This article explores how technologies forge new combinations of business and charity within health-related aid, particularly in post-socialist and post-humanitarian conjunctures. This is an ethnography of two cases in Phnom Penh, Cambodia: a multinational corporation donating biomedical technologies to government hospitals and a local NGO providing training in ultrasound imaging and free ultrasound services. I focus on the “commissioning ceremony” as a site of multiple enunciations about public and private, wealth and poverty, giving and receiving, and the role of technologies in “bringing healthcare to an acceptable level.” Combinations of aid and entrepreneurialism are commonplace in Cambodian biomedicine, as they are in development more broadly. Yet humanitarianism is a lingering force. It can be seen in how a corporation entering an emerging market separates its donations from its sales, and how an NGO foregrounds its training over its sales. In these two cases, discourse of need and service to the poor enable technologies to circulate in private markets.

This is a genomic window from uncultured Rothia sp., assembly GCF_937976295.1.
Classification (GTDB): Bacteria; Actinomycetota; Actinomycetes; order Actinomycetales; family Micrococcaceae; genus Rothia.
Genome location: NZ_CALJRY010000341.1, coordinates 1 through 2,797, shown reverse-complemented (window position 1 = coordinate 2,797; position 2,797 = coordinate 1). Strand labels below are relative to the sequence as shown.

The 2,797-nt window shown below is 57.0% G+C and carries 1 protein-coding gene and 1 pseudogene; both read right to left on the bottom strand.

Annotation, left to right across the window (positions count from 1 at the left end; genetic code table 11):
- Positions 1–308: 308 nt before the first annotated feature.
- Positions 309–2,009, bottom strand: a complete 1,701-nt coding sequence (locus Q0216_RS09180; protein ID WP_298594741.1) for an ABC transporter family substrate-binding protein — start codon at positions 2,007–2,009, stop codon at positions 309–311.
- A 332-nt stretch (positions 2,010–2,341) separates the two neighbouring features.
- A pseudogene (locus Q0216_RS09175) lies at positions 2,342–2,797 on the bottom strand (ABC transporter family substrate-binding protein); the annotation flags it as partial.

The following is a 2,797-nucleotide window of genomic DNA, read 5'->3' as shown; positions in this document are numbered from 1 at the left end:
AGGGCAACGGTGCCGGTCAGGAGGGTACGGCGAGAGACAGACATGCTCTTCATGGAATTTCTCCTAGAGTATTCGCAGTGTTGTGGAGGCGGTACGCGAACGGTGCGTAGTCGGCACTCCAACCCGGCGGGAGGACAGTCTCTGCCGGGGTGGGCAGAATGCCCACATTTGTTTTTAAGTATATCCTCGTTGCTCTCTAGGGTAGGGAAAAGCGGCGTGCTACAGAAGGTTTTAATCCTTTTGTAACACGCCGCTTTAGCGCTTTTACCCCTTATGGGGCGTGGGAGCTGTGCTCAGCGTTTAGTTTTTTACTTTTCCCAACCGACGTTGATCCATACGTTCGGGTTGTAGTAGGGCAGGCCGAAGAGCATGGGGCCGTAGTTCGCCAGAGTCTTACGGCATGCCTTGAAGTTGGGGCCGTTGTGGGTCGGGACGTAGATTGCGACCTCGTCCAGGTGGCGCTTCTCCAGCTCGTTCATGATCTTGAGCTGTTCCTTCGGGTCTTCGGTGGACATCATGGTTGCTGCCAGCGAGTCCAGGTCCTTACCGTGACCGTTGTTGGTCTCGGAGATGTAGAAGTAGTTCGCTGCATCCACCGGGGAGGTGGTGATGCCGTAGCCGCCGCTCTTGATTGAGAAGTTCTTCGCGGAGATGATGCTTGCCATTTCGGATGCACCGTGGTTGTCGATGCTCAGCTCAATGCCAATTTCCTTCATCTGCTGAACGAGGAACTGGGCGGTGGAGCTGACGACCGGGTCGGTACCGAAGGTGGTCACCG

Encompassing a range of critiques, from new regimes of governmentality and biopolitical control to the iatrogenic effects of scientific medicine’s incursion into everyday life to the normative power of medicine, medicalization has become a central concept in anthropology and the critical social sciences. Drawing on three months of fieldwork at a primary care clinic in São Paulo, Brazil, I explore how and to what effect a group of health professionals have taken up this concept as part of their own critical projects. Founded and run by a group of sanitaristas or “public health doctors” working at the intersection of social science, medicine, and philosophy, the clinic is intentionally structured around an ambitious vision of comprehensive, “humanized,” anti-medicalizing health care. Attending to how medicalization is deployed in the clinic offers an entry point into the complex entanglements of judgment, discipline, citizenship, and care as they combine, refract, and reinforce or contradict each other in particular encounters between patients and providers. As health care providers inadvertently reproduce the very forms of discipline they seek to resist, we are able to more readily apprehend the kinds of patienthood being imagined and assumed at the clinic, and to explore how medicalization functions as both an embodiment of vision and an instantiation of its limits.